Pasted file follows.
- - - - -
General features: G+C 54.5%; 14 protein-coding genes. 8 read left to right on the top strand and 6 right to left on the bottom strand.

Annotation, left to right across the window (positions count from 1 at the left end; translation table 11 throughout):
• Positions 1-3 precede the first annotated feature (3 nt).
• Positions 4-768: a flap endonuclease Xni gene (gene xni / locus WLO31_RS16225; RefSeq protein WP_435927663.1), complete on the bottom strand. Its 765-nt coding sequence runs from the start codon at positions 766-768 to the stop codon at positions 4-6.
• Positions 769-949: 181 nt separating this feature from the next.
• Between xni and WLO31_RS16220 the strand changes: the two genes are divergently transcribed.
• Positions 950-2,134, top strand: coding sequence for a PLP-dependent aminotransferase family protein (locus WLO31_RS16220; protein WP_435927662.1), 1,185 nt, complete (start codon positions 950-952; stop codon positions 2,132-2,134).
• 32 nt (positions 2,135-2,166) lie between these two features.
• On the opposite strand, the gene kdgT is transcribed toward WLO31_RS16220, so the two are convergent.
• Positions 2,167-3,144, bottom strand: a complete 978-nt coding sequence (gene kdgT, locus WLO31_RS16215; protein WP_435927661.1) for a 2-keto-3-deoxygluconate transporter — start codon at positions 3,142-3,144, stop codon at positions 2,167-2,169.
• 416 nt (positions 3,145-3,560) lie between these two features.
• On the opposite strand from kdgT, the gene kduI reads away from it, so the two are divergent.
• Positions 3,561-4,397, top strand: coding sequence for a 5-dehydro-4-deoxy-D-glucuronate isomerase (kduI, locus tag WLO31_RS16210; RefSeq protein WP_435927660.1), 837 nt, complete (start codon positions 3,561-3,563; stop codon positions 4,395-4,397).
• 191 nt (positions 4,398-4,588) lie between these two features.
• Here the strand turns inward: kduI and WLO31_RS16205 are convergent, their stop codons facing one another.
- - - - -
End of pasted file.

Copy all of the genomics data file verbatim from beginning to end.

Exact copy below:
General features: G+C 54.5%; 14 protein-coding genes. 8 read left to right on the top strand and 6 right to left on the bottom strand.

Annotation, left to right across the window (positions count from 1 at the left end; translation table 11 throughout):
• Positions 1-3 precede the first annotated feature (3 nt).
• Positions 4-768: a flap endonuclease Xni gene (gene xni / locus WLO31_RS16225; RefSeq protein WP_435927663.1), complete on the bottom strand. Its 765-nt coding sequence runs from the start codon at positions 766-768 to the stop codon at positions 4-6.
• Positions 769-949: 181 nt separating this feature from the next.
• Between xni and WLO31_RS16220 the strand changes: the two genes are divergently transcribed.
• Positions 950-2,134, top strand: coding sequence for a PLP-dependent aminotransferase family protein (locus WLO31_RS16220; protein WP_435927662.1), 1,185 nt, complete (start codon positions 950-952; stop codon positions 2,132-2,134).
• 32 nt (positions 2,135-2,166) lie between these two features.
• On the opposite strand, the gene kdgT is transcribed toward WLO31_RS16220, so the two are convergent.
• Positions 2,167-3,144, bottom strand: a complete 978-nt coding sequence (gene kdgT, locus WLO31_RS16215; protein WP_435927661.1) for a 2-keto-3-deoxygluconate transporter — start codon at positions 3,142-3,144, stop codon at positions 2,167-2,169.
• 416 nt (positions 3,145-3,560) lie between these two features.
• On the opposite strand from kdgT, the gene kduI reads away from it, so the two are divergent.
• Positions 3,561-4,397, top strand: coding sequence for a 5-dehydro-4-deoxy-D-glucuronate isomerase (kduI, locus tag WLO31_RS16210; RefSeq protein WP_435927660.1), 837 nt, complete (start codon positions 3,561-3,563; stop codon positions 4,395-4,397).
• 191 nt (positions 4,398-4,588) lie between these two features.
• Here the strand turns inward: kduI and WLO31_RS16205 are convergent, their stop codons facing one another.